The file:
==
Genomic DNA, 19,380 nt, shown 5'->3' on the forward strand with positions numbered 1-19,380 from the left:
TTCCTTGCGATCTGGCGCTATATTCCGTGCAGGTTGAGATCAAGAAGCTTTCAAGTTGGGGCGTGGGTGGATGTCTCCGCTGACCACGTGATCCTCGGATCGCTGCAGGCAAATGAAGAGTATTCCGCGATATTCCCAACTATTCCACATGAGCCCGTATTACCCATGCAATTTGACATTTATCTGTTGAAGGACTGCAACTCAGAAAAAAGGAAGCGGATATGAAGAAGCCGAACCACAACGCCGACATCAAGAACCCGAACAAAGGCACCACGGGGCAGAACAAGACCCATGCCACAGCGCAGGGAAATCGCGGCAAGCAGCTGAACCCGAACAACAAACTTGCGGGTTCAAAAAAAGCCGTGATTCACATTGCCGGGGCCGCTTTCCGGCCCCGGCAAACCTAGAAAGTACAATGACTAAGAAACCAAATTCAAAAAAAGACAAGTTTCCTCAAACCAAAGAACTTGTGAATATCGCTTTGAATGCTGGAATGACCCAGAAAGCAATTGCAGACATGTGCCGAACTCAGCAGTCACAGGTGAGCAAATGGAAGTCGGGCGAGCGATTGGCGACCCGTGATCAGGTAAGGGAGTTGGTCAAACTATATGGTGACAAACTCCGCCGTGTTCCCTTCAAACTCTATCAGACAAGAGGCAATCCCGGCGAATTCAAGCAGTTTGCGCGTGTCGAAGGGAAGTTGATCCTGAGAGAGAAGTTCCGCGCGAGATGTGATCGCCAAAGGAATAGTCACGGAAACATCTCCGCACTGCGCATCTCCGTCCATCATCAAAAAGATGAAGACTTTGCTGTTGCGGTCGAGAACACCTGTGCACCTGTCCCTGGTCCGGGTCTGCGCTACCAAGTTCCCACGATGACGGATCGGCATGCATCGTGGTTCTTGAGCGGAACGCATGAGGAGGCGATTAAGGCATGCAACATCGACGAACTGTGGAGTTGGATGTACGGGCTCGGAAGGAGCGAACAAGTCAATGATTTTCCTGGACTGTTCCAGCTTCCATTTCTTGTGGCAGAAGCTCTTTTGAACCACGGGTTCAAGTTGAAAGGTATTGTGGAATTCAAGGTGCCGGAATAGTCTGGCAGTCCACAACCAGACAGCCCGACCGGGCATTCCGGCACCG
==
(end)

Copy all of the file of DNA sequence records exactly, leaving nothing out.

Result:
Genomic DNA, 19,380 nt, shown 5'->3' on the forward strand with positions numbered 1-19,380 from the left:
TTCCTTGCGATCTGGCGCTATATTCCGTGCAGGTTGAGATCAAGAAGCTTTCAAGTTGGGGCGTGGGTGGATGTCTCCGCTGACCACGTGATCCTCGGATCGCTGCAGGCAAATGAAGAGTATTCCGCGATATTCCCAACTATTCCACATGAGCCCGTATTACCCATGCAATTTGACATTTATCTGTTGAAGGACTGCAACTCAGAAAAAAGGAAGCGGATATGAAGAAGCCGAACCACAACGCCGACATCAAGAACCCGAACAAAGGCACCACGGGGCAGAACAAGACCCATGCCACAGCGCAGGGAAATCGCGGCAAGCAGCTGAACCCGAACAACAAACTTGCGGGTTCAAAAAAAGCCGTGATTCACATTGCCGGGGCCGCTTTCCGGCCCCGGCAAACCTAGAAAGTACAATGACTAAGAAACCAAATTCAAAAAAAGACAAGTTTCCTCAAACCAAAGAACTTGTGAATATCGCTTTGAATGCTGGAATGACCCAGAAAGCAATTGCAGACATGTGCCGAACTCAGCAGTCACAGGTGAGCAAATGGAAGTCGGGCGAGCGATTGGCGACCCGTGATCAGGTAAGGGAGTTGGTCAAACTATATGGTGACAAACTCCGCCGTGTTCCCTTCAAACTCTATCAGACAAGAGGCAATCCCGGCGAATTCAAGCAGTTTGCGCGTGTCGAAGGGAAGTTGATCCTGAGAGAGAAGTTCCGCGCGAGATGTGATCGCCAAAGGAATAGTCACGGAAACATCTCCGCACTGCGCATCTCCGTCCATCATCAAAAAGATGAAGACTTTGCTGTTGCGGTCGAGAACACCTGTGCACCTGTCCCTGGTCCGGGTCTGCGCTACCAAGTTCCCACGATGACGGATCGGCATGCATCGTGGTTCTTGAGCGGAACGCATGAGGAGGCGATTAAGGCATGCAACATCGACGAACTGTGGAGTTGGATGTACGGGCTCGGAAGGAGCGAACAAGTCAATGATTTTCCTGGACTGTTCCAGCTTCCATTTCTTGTGGCAGAAGCTCTTTTGAACCACGGGTTCAAGTTGAAAGGTATTGTGGAATTCAAGGTGCCGGAATAGTCTGGCAGTCCACAACCAGACAGCCCGACCGGGCATTCCGGCACCG